September 8, 2014 / 6:14 AM / 6 years ago

Record German trade surplus points to strong third quarter

BERLIN (Reuters) - Germany posted a record trade surplus of 22.2 billion euros (17.74 billion pounds) in July, suggesting Europe’s largest economy could bounce back strongly in the third quarter after suffering a surprise contraction in the second.

Shipping terminals and containers are pictured in the harbour of the northern German of Bremerhaven on the banks of the river Elbe, late October 8, 2012. REUTERS/Fabian Bimmer

Seasonally-adjusted data from the Federal Statistics Office showed exports surged 4.7 percent to 98.2 billion euros, the most goods and services Germany has ever sent abroad in a single month. It was the sharpest rise in exports since May 2012, easily outstripping expectations for a modest 0.5 percent increase.

Coming on the heels of July data showing industrial output and orders jumping, the trade figures suggest the German economy will be able to skirt a technical recession in the third quarter after shrinking by 0.2 percent in the April to June period.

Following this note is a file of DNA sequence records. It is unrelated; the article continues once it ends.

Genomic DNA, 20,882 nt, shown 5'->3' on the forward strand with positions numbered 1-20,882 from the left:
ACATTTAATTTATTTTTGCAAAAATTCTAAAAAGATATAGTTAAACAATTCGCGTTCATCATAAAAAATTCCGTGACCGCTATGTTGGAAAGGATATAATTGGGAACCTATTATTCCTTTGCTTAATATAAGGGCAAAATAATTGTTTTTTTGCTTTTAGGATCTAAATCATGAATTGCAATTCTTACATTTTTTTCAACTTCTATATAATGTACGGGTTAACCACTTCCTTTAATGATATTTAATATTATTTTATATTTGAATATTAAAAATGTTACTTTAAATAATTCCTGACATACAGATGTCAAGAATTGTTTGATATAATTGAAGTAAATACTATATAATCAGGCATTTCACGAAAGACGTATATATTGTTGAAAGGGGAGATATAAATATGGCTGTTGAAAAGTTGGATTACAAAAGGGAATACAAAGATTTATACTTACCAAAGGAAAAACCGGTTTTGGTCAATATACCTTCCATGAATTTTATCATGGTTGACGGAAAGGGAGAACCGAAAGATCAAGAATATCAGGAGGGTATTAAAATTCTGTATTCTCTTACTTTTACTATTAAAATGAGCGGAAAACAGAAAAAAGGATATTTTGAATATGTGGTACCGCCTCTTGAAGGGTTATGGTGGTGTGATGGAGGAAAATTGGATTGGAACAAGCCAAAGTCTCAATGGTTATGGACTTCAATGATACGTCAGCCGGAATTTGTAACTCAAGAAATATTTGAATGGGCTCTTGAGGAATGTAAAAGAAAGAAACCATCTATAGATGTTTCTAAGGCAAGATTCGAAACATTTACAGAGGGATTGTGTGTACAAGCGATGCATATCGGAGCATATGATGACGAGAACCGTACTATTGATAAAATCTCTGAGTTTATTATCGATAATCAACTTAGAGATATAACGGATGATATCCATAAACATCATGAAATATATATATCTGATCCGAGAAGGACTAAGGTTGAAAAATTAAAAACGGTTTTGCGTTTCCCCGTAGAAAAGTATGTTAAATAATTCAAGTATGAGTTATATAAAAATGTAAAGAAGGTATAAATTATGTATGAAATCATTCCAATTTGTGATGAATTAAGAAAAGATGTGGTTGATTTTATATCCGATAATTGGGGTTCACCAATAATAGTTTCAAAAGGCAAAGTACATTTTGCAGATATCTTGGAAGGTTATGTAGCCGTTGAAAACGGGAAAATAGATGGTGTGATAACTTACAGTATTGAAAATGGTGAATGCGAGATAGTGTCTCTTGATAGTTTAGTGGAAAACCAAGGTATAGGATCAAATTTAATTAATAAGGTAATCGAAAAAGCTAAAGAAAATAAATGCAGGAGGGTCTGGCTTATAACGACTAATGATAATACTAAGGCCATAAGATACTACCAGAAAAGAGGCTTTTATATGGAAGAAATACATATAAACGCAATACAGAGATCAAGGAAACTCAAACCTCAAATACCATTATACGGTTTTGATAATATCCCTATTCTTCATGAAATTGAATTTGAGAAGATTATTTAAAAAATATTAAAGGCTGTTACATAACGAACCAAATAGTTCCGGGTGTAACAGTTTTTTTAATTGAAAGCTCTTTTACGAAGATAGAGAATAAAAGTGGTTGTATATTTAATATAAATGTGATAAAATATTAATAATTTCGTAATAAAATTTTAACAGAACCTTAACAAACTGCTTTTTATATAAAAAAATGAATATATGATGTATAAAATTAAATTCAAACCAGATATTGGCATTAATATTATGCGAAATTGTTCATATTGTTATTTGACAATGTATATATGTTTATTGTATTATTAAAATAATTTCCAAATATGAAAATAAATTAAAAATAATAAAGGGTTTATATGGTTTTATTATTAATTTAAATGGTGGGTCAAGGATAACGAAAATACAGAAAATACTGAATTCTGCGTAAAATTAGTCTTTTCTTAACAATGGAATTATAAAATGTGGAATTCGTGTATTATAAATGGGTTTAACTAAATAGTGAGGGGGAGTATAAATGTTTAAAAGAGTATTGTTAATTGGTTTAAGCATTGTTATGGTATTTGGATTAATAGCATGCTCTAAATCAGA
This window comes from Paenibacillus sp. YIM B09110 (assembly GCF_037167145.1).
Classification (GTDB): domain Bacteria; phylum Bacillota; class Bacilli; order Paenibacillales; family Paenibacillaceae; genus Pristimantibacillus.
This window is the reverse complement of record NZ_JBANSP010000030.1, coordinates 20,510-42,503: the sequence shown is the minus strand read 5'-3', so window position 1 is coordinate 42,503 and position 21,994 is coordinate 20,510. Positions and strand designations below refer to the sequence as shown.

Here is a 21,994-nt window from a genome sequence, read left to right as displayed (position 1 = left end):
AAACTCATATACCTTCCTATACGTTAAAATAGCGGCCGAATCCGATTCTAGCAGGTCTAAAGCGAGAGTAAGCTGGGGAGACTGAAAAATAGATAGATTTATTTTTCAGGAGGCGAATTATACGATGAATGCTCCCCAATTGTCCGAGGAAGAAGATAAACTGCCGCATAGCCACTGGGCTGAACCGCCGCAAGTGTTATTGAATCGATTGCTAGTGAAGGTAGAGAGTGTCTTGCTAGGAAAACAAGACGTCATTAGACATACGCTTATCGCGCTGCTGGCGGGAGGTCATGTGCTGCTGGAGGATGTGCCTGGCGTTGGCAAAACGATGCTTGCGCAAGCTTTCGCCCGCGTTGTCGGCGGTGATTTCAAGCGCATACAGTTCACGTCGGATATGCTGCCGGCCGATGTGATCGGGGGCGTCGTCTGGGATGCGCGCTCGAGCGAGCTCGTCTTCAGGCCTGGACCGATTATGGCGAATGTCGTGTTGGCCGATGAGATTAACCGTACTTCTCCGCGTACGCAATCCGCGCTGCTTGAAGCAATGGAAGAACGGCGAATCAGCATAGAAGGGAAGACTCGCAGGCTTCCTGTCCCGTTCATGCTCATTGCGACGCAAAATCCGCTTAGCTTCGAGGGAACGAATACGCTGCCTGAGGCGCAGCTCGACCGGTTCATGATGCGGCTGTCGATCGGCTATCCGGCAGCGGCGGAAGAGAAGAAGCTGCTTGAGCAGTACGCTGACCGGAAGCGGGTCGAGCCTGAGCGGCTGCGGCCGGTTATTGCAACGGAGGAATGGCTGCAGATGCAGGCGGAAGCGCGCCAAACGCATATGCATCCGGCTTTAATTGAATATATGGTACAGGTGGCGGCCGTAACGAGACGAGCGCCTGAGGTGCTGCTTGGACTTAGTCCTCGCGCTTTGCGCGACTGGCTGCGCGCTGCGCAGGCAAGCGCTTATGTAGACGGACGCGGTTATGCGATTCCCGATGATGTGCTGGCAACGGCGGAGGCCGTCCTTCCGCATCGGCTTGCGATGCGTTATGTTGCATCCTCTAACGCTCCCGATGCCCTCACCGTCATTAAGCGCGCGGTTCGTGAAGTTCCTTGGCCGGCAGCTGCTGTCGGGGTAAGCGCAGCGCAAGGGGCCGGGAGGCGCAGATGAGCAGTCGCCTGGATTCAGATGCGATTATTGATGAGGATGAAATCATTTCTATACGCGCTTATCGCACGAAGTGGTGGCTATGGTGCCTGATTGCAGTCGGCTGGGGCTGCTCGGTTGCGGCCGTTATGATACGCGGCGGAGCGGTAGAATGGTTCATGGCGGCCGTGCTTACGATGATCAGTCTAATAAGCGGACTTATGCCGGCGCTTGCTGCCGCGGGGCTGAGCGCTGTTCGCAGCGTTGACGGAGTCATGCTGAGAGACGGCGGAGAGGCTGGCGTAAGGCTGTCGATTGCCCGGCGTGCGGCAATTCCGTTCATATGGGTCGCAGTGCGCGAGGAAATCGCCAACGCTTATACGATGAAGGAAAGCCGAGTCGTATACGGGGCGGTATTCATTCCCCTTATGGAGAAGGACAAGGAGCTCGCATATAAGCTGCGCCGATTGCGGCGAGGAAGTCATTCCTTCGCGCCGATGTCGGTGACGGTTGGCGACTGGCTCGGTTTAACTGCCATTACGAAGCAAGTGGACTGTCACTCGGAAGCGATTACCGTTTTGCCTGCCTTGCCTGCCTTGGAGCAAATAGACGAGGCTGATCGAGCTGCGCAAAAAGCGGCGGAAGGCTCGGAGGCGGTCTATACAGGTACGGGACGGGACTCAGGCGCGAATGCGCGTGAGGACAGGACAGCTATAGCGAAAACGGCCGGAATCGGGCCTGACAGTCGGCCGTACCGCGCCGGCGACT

“It looks like demand from U.S. and U.K. is more than offsetting any weakness from German exports to Russia so these fears that German exports would go down the drain were clearly exaggerated,” said Carsten Brzeski, senior economist at ING.

He expects the German economy to grow by around 0.3 percent in the third quarter.

The German economy shrank by 0.2 percent in the second quarter due to slow trade and weak investment, leading some economists to warn of a risk that Germany will fall into a technical recession in the third quarter.

Exports - the traditional backbone of Germany’s economy - struggled last year and fell in three of the first seven months this year, weighing on overall growth.

Exports to Russia plunged by 15.5 percent in the first half of 2014 amid a standoff between the West and Moscow over Ukraine.

A breakdown of unadjusted data showed exports to the euro zone climbed by 6.2 percent in July compared to the same period last year, while exports to countries outside of Europe were up 7.2 percent.

Imports fell by 1.8 percent. The consensus forecast had been for them to fall by 0.1 percent.

Reporting by Michelle Martin; Editing by Noah Barkin

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